(Andersen, 1989; Schonborn, 1992; Bobrov et al., 1995; Foissner and Korganova, 1995; Wanner 1995, 1999). Verification of the validity of this test-centred taxonomy and whether it is useful at the genus or species level awaits phylogenic comparison of DNA sequences (Wanner et al., 1997). Additional characteristics such as mating types and conjugation, life history details, food preferences and optimal abiotic conditions for activity would be useful. One common culture limitation may be the absence of suitable test synthesis material or sensitivity to changes in the soil solution composition (or culture medium). In the Difflugina (Testacealobosea) with the test composed of cemented soil mineral particles, there could be variation in shape or size reflecting the availability of different mineral particles between soil types.
The reticulate genera are not usually sampled, and it is difficult to estimate their abundance in soils. Their feeding habits are diverse and they tend to be larger species up to 500 ^m in spread. The most common edaphic species are the Vampyrellidae, with numerous filopodia not usually anastomosing, and mitochondrion cristae that are best described as vesiculate. Cell divisions occur at the end of a feeding period in the cyst or at excystment. The best known in soils are the Arachnulla which can ingest bacteria and cysts, but are best known for puncturing fungal cell walls in hyphae and spores (Fig. 1.17). The Nucleariidae resemble vampyrellid amoebae with several ultrastructural differences. They have discoid-flat cristae with filose branching pseudopods. The pseudopods extend mostly from the sides of the cell and do not possess microtubular elements. Species feed on microdetri-tus or bacteria, or penetrate algal protists. Other reticulate genera include Biomyxa, Leptophrys (which feeds on algae and nematodes) and Theratromyxa (a multinucleate plasmodial genus which consumes nema-tode larvae and hyphae).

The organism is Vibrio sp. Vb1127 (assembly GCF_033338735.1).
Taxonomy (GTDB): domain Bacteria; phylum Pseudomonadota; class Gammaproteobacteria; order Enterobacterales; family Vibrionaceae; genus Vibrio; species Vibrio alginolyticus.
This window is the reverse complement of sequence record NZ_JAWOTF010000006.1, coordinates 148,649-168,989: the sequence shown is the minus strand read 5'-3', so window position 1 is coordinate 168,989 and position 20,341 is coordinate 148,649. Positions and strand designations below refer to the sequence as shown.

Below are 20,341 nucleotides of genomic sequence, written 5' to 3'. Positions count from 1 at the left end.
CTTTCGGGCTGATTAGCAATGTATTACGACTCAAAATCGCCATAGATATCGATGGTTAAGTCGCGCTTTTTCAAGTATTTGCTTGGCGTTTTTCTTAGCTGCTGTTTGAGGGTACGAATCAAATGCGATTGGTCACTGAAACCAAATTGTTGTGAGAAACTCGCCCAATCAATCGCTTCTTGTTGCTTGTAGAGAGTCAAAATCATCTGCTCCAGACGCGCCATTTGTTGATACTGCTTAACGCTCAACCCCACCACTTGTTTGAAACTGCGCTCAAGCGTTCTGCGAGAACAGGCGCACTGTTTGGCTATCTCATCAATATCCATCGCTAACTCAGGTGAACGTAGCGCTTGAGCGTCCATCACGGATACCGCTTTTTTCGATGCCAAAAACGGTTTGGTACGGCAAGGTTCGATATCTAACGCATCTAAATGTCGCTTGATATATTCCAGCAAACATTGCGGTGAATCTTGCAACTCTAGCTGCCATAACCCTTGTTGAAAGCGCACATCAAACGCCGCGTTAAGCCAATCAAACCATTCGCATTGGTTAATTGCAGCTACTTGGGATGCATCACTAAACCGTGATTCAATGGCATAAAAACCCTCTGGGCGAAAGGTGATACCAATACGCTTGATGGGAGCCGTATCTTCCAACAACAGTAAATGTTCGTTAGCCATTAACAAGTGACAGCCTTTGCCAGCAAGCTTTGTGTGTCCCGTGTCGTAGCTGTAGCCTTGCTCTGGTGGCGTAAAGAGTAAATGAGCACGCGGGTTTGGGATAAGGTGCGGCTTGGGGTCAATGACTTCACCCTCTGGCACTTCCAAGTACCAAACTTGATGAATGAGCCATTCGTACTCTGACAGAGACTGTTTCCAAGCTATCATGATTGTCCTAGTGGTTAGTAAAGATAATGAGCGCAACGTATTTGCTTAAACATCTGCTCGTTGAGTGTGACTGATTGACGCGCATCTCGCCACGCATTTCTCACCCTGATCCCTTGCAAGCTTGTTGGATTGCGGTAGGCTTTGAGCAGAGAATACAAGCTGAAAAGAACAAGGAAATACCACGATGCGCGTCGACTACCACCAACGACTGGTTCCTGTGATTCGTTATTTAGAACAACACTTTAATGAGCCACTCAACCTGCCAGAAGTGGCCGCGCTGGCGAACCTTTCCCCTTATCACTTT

The Colpodellidae (probably should be in phylum Sporozoa) are tiny cytotrophic predacious species that resemble free-living Sporozoa (also called Apicomplexa by some authors). The rostrum ultrastructure resembles the tissue-invading organelle of the parasitic species. The cells attack eukaryotic cells by bumping into the cell membrane until the invasive organelle is triggered. They proceed to ingest the prey cytoplasm. They may also aggregate around dying or wounded microinver-tebrates along with other coprozoic species, such as the ciliate Coleps.
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